There’s been a flood of recent headlines about a new artificial intelligence (AI) program called ChatGPT.
Someday, somebody’s going to make a fortune with a human-level AI (or higher). There are even signs of it starting to penetrate the extractive industries.
I don’t think the game-changing day has come yet, but I don’t want to get left behind, so I checked ChatGPT out.
For starters, I asked the bot how a recession this year would impact commodities, and got this response:
The answer seems wordy, repetitive, and lacking in useful insight. I tried again, asking more specifically about copper, and got almost the same response:
I tried asking about gold and inflation, and got a slightly more interesting response:
All of these responses are formulaic. They seem to be drawn from text searches, rather than looking at any data. If the machine had made charts of commodities or copper during recessions and drawn probabilistic conclusions, I would’ve been quite impressed. Likewise if it had calculated a correlation coefficient between gold and CPI (even if that would likely have resulted in erroneous conclusions).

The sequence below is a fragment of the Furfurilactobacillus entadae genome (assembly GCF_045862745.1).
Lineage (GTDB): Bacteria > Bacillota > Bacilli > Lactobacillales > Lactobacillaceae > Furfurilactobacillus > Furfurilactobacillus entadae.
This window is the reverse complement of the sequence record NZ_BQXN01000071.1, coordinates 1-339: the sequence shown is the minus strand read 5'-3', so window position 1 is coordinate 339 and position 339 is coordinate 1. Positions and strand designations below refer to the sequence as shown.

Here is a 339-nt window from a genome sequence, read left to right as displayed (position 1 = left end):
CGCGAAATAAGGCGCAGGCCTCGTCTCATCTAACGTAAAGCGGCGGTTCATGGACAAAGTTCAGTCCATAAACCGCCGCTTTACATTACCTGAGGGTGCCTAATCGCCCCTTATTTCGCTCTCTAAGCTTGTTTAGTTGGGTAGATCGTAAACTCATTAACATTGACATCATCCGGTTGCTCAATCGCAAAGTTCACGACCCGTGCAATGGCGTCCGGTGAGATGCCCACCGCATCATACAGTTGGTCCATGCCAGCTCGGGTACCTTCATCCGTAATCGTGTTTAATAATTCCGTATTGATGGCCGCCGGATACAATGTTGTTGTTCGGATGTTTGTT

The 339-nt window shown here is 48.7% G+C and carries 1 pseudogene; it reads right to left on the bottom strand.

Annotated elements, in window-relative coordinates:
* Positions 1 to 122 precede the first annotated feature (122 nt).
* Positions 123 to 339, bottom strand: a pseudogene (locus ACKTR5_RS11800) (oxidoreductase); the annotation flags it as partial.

Instead, I got something like what a lazy middle-school student might produce googling for help with an essay.
This software may be a threat to the jobs of reporters who simply regurgitate information. It could easily replace fortune tellers who specialize in vague platitudes. But as an investment analyst, I think my job is safe for now.
As a speculator, do I want to invest in new AI tech? I’d rather stick with things I think I understand better than most investors in the market. That’s definitely not software—as alluring as the idea of AI is.
This may seem off-topic for me as a commodities guy, but I expect we’ll be hearing a lot about AI this year—including in the resource sector.
Just remember that it’s easier said than done.
An early mover in this space was a company called EarthLabs (formerly GoldSpot), which has now sold its exploration technology division. Now there’s a stock chart to rival Tesla’s for a disastrous 2022…
Don’t get me wrong; I think it’s important for extractive industries to modernize. And I’m not saying the GoldSpot tech wasn’t any good.
In a world awash in ESG thinking and struggling with high inflation, new tech can both reduce environmental impact and increase efficiency.
This makes for exciting ideas and great marketing copy. But results on the ground? When I hear revolutionary new technology for mining or energy companies, I want measurable results, not theories. Excitement is the disciplined speculator’s enemy.
As my friend Doug Casey likes to say, it’s the pioneers who take the most arrows.
Don’t mistake a science project for a proven improvement.
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